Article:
I had been changed. There was no doubt about it. I did not get my “jolt” at the wall, but I most definitely did receive what I had sought, just not in the manner I had expected. In life, changes of degree often become changes of kind. When it is late afternoon, with each passing moment it becomes slightly darker. Suddenly it is night. At what exact point that happened cannot be determined. What is clear, however, is that a change of “kind” has taken place as a result of changes of “degree.” This is how my wish was delivered, reader.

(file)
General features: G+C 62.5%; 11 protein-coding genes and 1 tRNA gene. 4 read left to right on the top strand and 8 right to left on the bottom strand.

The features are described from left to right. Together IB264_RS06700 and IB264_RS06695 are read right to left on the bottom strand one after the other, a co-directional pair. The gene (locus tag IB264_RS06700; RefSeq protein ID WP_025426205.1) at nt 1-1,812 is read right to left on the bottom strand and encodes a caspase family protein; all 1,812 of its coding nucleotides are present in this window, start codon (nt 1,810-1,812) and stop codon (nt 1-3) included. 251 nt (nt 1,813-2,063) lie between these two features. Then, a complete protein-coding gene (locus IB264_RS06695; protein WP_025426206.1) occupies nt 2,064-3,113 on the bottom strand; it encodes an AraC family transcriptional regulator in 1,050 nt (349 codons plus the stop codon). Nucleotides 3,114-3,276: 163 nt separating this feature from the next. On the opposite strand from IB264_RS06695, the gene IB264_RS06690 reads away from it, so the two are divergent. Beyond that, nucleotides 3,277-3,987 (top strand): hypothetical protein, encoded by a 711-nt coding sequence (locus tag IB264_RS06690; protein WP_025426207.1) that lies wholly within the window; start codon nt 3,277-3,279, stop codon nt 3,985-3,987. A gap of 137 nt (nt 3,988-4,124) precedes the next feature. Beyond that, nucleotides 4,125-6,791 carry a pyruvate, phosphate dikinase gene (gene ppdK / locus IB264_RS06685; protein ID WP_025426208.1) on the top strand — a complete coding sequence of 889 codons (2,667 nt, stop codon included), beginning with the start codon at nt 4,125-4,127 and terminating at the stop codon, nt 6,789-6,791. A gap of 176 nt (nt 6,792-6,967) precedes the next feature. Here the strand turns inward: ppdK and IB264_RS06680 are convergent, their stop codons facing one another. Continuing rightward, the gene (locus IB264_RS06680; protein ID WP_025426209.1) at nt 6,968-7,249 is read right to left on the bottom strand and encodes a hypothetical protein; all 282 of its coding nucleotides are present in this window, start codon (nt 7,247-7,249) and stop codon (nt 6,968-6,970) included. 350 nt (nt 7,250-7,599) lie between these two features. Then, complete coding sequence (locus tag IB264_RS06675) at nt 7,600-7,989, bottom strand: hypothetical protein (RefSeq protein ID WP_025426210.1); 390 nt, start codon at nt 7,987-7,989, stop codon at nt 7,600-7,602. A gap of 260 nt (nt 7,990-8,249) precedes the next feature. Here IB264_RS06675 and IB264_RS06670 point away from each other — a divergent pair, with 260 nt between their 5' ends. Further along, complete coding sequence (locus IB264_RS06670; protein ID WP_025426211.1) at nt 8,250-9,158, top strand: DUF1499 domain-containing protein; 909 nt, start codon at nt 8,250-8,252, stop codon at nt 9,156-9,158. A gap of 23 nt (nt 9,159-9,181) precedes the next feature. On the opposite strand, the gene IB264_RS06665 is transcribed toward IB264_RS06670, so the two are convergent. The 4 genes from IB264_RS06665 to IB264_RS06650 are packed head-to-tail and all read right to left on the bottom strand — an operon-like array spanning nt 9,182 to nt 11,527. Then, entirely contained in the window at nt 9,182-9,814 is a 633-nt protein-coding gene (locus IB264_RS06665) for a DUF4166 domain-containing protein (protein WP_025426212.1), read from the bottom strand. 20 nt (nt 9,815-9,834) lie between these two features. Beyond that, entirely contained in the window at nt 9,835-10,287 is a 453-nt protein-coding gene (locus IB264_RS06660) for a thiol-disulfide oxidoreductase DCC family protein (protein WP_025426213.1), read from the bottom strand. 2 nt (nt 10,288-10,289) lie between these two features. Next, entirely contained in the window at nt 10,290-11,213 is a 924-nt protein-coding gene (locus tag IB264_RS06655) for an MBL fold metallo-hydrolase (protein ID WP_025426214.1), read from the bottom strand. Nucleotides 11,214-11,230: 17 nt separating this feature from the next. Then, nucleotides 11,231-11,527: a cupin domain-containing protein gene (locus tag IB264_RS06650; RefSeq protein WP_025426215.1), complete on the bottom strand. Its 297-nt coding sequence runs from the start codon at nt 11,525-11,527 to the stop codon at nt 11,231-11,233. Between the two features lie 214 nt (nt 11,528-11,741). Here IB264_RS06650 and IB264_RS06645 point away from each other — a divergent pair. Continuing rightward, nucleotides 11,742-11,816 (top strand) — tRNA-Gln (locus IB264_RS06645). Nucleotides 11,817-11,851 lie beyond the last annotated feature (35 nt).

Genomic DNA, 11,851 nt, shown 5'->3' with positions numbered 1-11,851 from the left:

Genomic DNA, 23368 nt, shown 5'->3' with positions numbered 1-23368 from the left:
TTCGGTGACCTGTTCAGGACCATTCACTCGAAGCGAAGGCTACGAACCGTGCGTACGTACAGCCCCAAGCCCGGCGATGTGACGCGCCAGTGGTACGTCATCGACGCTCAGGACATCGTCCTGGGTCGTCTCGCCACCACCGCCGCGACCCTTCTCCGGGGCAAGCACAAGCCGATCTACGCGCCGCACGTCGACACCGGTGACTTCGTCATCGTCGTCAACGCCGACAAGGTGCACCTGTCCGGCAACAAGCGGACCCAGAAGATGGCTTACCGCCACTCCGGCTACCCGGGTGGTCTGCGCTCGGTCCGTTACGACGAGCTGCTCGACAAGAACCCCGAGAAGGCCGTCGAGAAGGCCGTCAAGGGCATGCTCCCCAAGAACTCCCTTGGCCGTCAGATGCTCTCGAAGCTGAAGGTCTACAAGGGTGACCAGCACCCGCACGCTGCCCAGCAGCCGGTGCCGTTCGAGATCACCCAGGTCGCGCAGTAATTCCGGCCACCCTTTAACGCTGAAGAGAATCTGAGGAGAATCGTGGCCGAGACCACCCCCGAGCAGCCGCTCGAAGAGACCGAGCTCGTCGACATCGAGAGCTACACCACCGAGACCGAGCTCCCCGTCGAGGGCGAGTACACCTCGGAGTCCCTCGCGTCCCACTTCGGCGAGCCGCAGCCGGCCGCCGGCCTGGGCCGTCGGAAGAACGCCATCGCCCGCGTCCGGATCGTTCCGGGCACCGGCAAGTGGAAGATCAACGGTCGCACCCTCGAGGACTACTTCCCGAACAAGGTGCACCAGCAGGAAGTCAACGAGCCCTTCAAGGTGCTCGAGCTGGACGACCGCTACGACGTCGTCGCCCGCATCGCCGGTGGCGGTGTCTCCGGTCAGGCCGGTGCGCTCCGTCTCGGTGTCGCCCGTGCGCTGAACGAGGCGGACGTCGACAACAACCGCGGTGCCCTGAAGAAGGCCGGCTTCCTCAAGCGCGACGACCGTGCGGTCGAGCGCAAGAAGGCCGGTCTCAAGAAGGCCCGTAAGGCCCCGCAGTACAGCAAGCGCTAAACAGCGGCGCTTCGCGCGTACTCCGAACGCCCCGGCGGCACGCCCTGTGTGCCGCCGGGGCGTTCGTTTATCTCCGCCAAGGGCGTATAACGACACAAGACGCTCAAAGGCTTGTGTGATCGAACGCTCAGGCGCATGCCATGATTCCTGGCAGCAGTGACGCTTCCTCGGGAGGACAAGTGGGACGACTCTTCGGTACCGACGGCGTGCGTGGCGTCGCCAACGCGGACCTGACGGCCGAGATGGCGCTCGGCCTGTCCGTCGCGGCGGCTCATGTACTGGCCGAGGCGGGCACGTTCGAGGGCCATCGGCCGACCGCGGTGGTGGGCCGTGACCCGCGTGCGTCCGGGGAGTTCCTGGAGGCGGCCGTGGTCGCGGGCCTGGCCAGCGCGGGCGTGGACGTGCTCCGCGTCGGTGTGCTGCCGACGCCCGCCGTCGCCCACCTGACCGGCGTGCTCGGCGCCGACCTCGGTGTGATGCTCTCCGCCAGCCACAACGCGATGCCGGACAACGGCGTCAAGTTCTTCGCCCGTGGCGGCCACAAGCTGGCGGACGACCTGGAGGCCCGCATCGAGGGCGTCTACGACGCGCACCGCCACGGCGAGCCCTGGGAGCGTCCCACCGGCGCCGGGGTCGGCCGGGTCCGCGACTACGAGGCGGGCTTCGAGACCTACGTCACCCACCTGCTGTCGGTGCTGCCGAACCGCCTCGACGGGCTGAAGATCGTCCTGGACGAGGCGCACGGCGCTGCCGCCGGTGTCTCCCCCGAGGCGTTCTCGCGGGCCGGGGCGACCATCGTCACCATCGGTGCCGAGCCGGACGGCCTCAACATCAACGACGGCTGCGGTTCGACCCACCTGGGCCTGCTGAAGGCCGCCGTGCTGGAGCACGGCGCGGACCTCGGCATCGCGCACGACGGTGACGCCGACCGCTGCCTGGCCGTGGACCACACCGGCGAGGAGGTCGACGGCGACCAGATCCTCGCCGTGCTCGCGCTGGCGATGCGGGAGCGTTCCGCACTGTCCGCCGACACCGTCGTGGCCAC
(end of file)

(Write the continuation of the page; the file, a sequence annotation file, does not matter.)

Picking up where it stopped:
There were many people such as myself at the Western Wall that day, all making requests or in search of answers, and thousands of notes in the cracks. Perhaps all the circuits to the upstairs were jammed and the protocol was first come, first serve. After weeks on hold however, my call was answered.
Perhaps you’ll experience an enlightening moment of your own when you join O.A.T. for Israel: The Holy Land & Timeless Cultures.